Genetic improvement involves directed purposeful genetic alterations to enhance the efficacy of natural enemies for biological control. This may be achieved by conventional approaches as well as through recombinant DNA techniques. The conventional methods include strain selection, serial passage through hosts, mutation, conjugation, transduction, selective breeding, hybridisation, etc., whereas the genetic engineering approaches involve gene transfer utilising various methods. Entomophagous insects may be improved for climatic tolerance, sex ratio, host-finding ability, host preference, increased host range, increased pesticide resistance, etc. The main objectives in genetically altering microbes are to increase host range, virulence and persistence. The cry genes from Bacillus thuringiensis have been cloned and expressed in a wide variety of organisms (baculoviruses to cyanobacteria) as well as in plants in attempts to improve their delivery and efficacy against insect pests. Apart from B. thuringiensis, binary toxin from different B. sphaericus strains has been expressed in different hosts like Escherichia coli, non- or low-toxic B. sphaericus and crystal minus Bt israelensis as well as in Caulobacter crescentus or cyanobacteria Anabaena sp. Insect viruses, especially baculoviruses, are mostly specific viruses which can replicate only in hosts. The recombinant DNA technology has its current applications in inserting foreign genes into insect baculoviruses and achieving their rapid and efficient expression in the recipient host systems. Candidate genes for hyperexpression in the baculoviruses include those encoding insect-specific enzyme genes (juvenile hormone esterase gene), hormone genes (eclosion hormone gene, diuretic hormone gene) and insect-specific foreign toxic genes (scorpion venom toxin genes, predatory mite toxin gene, predatory spider toxin gene, parasitic wasp venom gene and Bt δ-endotoxin genes). It is worthwhile to mention that genetic engineering of BCAs is potentially very promising and has led to the development of more effective entomopathogens with desired pathogenicity, virulence, broad host range and persistence, providing a valuable tool for sustainable pest management.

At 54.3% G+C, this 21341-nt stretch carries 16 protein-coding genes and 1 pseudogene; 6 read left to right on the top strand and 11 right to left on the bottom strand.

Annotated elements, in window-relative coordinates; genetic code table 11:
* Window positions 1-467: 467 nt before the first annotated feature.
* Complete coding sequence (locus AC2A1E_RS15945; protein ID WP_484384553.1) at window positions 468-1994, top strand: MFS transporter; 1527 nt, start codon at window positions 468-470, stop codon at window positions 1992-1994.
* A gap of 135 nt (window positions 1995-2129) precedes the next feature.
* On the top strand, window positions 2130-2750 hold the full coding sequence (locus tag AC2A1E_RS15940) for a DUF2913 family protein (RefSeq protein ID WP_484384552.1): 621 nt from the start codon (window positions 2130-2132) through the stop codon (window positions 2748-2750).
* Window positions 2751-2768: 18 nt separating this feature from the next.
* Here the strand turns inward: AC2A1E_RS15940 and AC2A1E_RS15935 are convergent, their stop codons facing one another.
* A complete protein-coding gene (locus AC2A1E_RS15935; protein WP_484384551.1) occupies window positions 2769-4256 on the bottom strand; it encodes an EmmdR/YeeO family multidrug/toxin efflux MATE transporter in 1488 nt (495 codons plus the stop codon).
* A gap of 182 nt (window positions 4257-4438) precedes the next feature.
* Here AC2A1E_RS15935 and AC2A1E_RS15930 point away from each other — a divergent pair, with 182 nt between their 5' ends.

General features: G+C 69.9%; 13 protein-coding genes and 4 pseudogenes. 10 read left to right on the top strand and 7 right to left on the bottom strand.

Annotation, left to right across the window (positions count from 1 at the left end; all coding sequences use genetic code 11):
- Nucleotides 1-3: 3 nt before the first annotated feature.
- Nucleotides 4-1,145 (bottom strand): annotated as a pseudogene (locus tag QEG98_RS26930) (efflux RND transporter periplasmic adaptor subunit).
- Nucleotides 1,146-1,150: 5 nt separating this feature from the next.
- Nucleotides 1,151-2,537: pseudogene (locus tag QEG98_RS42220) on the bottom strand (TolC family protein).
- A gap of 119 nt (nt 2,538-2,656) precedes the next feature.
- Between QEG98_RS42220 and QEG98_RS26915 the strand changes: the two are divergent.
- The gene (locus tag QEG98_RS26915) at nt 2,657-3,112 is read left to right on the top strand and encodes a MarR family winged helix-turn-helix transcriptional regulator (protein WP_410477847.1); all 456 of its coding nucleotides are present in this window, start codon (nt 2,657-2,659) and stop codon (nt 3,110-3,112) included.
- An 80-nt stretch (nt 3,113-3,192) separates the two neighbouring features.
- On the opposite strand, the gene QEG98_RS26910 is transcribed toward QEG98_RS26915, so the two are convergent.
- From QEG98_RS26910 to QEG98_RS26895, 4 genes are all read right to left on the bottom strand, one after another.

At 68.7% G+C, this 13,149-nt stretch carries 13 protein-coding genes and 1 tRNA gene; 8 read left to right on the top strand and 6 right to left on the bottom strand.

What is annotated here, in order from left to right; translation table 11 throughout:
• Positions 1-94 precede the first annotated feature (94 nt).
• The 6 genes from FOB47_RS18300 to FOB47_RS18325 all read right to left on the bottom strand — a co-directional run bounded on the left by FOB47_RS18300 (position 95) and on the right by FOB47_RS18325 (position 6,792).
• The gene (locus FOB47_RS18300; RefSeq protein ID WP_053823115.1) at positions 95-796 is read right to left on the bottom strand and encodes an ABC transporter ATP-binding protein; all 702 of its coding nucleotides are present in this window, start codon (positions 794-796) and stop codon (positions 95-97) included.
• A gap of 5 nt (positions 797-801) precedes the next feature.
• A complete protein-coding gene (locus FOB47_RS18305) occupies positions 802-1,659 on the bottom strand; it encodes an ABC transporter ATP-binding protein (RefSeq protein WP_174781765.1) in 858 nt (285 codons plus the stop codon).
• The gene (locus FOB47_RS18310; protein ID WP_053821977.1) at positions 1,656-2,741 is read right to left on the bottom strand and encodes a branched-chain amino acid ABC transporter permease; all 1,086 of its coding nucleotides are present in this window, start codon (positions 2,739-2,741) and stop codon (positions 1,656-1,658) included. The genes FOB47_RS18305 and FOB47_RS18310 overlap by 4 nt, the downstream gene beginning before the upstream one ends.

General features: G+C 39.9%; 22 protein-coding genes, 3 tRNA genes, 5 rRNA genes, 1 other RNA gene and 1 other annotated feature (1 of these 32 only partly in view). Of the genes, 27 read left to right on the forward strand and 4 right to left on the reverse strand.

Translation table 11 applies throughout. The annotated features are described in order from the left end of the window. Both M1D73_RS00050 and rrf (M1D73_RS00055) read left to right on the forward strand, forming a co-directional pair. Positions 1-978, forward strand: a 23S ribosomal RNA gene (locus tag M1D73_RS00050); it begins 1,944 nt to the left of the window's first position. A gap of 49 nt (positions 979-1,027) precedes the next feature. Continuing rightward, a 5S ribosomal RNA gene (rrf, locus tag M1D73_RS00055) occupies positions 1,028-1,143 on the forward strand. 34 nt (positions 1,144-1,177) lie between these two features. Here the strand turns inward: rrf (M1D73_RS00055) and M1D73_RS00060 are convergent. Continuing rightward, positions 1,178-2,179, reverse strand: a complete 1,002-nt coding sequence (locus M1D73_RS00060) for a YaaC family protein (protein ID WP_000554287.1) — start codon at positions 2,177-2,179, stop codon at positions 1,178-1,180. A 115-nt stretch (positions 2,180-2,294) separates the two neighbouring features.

Full Text

Published Version
Open DOI Link

Get access to 115M+ research papers

Discover from 40M+ Open access, 2M+ Pre-prints, 9.5M Topics and 32K+ Journals.

Sign Up Now! It's FREE

Talk to us

Join us for a 30 min session where you can share your feedback and ask us any queries you have

Schedule a call